Mr. Hoon: On the hon. Gentleman's latter observations, there are regular opportunities to debate European matters. My experience of such debates is that they are not always the best attended, but perhaps I could offer a deal whereby we would table opportunities for such debates if we could ensure that a reasonable number of Members were willing to participate in them. I would be delighted to hear the five-hour speech that the hon. Gentleman is offering, but having occasionally sat through speeches of a similar length from certain Opposition Members I do not anticipate that it would necessarily be the best use of parliamentary time. I am grateful for his observations on European scrutiny, however, and I believe that the current
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ad hoc arrangements provide effective scrutiny. He is right to say that we will need to establish permanent arrangements in due course.

Mr. Andrew Mackay (Bracknell) (Con): Following the Leader of the House's response to the hon. Member for Belfast, North (Mr. Dodds), may I ask him to reflect on the fact that it was unfortunate, to say the least, that the Secretary of State for Northern Ireland did not come to the Dispatch Box yesterday to make a statement? In the light of the Independent Monitoring Commission's recently published report, which makes it clear that it is too early to be certain about the Provisional IRA's welcome declaration that the war is over and states deliberately that it has no recommendation to make on allowances, will he assure us that he will not rush to the House to change the allowance regime for Sinn Fein Members until we are all totally satisfied that the war is really over?

Mr. Hoon: The right hon. Gentleman has a great deal of experience and knowledge of the situation in Northern Ireland, so I will not trade my more modest knowledge with his. Given the long history of difficulty, trouble and violence in Northern Ireland, it seems to me—I am not offering my judgment in place of the judgment of those with greater experience—that, at this stage at any rate, in the light of that historic announcement it is not inappropriate that the House and the Government should respond modestly to try to encourage greater confidence on all sides in Northern Ireland, in the hope of moving towards a more permanent settlement. If we all sit back and say, "There is no change, and can be no change," there will be no change. We have a responsibility to try to make some progress in this difficult area.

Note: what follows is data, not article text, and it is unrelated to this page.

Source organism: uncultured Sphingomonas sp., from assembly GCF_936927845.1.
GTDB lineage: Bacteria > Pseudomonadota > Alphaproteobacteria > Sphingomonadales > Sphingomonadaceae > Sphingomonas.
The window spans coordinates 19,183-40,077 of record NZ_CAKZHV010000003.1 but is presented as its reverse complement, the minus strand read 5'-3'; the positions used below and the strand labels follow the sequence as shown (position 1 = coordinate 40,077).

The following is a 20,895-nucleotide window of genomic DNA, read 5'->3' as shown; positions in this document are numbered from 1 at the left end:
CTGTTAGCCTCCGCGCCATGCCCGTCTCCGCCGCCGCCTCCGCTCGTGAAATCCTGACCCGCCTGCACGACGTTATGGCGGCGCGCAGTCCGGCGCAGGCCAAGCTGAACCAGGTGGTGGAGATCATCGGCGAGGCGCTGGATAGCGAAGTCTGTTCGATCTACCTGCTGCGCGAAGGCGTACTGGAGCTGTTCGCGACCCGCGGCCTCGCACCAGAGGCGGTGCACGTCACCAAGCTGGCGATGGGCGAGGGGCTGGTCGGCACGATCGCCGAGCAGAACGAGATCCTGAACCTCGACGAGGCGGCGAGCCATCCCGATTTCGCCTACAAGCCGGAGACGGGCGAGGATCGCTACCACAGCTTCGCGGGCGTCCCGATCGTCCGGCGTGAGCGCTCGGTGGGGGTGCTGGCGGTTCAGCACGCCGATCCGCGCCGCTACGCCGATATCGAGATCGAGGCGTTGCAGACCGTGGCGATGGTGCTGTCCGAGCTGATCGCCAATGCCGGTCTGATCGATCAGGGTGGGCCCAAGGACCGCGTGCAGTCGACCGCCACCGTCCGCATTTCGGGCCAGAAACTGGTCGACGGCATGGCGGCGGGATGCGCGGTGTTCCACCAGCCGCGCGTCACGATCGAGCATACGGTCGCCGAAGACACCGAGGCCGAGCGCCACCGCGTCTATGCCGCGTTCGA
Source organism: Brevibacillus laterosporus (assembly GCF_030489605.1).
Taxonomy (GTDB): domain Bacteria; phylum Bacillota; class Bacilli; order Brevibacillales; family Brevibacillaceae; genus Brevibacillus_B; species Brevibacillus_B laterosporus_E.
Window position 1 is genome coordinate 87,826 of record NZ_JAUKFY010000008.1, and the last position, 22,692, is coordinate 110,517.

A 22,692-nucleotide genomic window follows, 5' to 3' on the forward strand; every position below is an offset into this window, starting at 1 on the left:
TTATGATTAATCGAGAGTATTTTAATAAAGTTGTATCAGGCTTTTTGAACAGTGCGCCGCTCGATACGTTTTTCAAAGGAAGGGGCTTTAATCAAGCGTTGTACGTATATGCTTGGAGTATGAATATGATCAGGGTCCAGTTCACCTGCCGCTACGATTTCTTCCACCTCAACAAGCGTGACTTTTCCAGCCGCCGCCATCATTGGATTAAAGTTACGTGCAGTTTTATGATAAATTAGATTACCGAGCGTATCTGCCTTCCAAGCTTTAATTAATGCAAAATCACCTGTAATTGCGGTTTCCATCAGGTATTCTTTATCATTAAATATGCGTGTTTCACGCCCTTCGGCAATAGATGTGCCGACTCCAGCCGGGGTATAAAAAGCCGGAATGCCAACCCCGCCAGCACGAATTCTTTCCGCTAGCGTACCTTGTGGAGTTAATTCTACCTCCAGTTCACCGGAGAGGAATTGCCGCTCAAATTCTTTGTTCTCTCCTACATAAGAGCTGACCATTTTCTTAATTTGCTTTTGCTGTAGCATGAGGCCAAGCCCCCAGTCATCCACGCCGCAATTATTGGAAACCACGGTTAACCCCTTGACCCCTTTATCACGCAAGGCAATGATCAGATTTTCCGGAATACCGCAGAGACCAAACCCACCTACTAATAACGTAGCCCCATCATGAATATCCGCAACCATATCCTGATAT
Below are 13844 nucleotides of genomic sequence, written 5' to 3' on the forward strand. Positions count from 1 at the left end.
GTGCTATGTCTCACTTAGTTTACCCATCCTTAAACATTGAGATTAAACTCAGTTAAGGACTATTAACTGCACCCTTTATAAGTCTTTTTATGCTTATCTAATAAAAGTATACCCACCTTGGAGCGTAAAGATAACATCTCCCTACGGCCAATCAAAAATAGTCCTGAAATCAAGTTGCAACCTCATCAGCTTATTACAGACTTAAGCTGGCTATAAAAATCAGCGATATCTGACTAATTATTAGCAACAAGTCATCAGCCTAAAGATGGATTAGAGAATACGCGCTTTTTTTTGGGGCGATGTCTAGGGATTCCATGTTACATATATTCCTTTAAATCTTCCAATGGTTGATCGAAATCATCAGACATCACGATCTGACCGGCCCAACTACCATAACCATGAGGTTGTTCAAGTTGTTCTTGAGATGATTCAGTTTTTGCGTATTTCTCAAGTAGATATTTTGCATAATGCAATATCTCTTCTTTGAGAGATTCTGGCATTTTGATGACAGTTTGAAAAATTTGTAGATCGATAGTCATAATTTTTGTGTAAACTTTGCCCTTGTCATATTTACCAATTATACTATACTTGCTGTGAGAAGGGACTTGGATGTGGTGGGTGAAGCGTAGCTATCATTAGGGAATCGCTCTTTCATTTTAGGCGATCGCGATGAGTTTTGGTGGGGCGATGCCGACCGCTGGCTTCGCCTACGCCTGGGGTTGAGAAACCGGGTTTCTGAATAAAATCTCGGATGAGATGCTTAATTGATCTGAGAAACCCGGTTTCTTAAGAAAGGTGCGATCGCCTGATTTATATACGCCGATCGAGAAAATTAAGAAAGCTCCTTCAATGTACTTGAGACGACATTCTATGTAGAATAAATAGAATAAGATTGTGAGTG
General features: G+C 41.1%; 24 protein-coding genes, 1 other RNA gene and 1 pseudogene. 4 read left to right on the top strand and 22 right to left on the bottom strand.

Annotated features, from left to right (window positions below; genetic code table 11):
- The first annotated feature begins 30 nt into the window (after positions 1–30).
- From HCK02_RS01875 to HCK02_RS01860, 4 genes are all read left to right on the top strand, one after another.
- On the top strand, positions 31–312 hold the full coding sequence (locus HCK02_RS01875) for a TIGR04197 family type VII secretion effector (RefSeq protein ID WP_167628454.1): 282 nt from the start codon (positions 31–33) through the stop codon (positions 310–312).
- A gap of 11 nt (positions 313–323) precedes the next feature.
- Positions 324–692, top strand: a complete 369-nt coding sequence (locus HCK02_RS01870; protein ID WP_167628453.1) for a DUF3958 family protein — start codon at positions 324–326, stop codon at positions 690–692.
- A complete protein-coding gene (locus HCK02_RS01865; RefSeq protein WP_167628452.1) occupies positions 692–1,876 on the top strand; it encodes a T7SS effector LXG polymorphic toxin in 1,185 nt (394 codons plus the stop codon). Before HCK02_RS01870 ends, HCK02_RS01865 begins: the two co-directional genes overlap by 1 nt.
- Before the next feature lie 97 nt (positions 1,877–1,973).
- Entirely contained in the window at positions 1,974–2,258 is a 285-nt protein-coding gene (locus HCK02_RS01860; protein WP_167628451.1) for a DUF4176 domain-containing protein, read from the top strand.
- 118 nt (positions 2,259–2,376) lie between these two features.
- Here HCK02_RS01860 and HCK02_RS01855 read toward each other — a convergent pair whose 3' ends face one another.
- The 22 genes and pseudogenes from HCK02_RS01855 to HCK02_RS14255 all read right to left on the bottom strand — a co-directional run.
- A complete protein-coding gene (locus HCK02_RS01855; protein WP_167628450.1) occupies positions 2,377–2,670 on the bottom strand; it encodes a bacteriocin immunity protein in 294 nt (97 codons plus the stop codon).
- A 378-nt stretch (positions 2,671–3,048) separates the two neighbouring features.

Dr. William McCrea (South Antrim) (DUP): May I press the Leader of the House on his answer? Although it might be true that the action taken by the Secretary of State for Northern Ireland might be consistent with legislation, surely it is morally wrong that, after one month of the IRA's declaration, and while the Government promise that they will test the intentions of the IRA, the Government have now moved on this. Surely the Leader of the House realises that concessions to known gangsters and murderers drive back the possibility of the early restoration of devolved government rather than press it ahead. We need a debate in the House.

Mr. Hoon: Again, the hon. Gentleman has far more experience in these matters than I have. Sometimes, however, perhaps we should stand aside from the strong feelings and emotions in Northern Ireland, and surely this very modest proposal is a way of continuing to test the so-far successful approach of Sinn Fein to peace in Northern Ireland. By making this modest adjustment, we are not risking gangsters or further violence. All we are doing is trying to provide a modest degree of encouragement to a peace process that we all want to succeed.
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Michael Fabricant (Lichfield) (Con): The Leader of the House looks a pretty slim and fit sort of guy, but is he aware that if, God forbid, he were to have a heart attack, the best place to have it would be Staffordshire because ambulance service response rates are the fastest in Europe, which is what saves lives? Is he also aware, however, that under Government proposals to merge Staffordshire ambulance service with West Midlands ambulance service response times will be reduced? May we therefore have a debate in Government time on the future of Staffordshire ambulance service, given that it is Government proposals that are jeopardising the safety of Staffordshire residents and possibly even of the Leader of the House himself?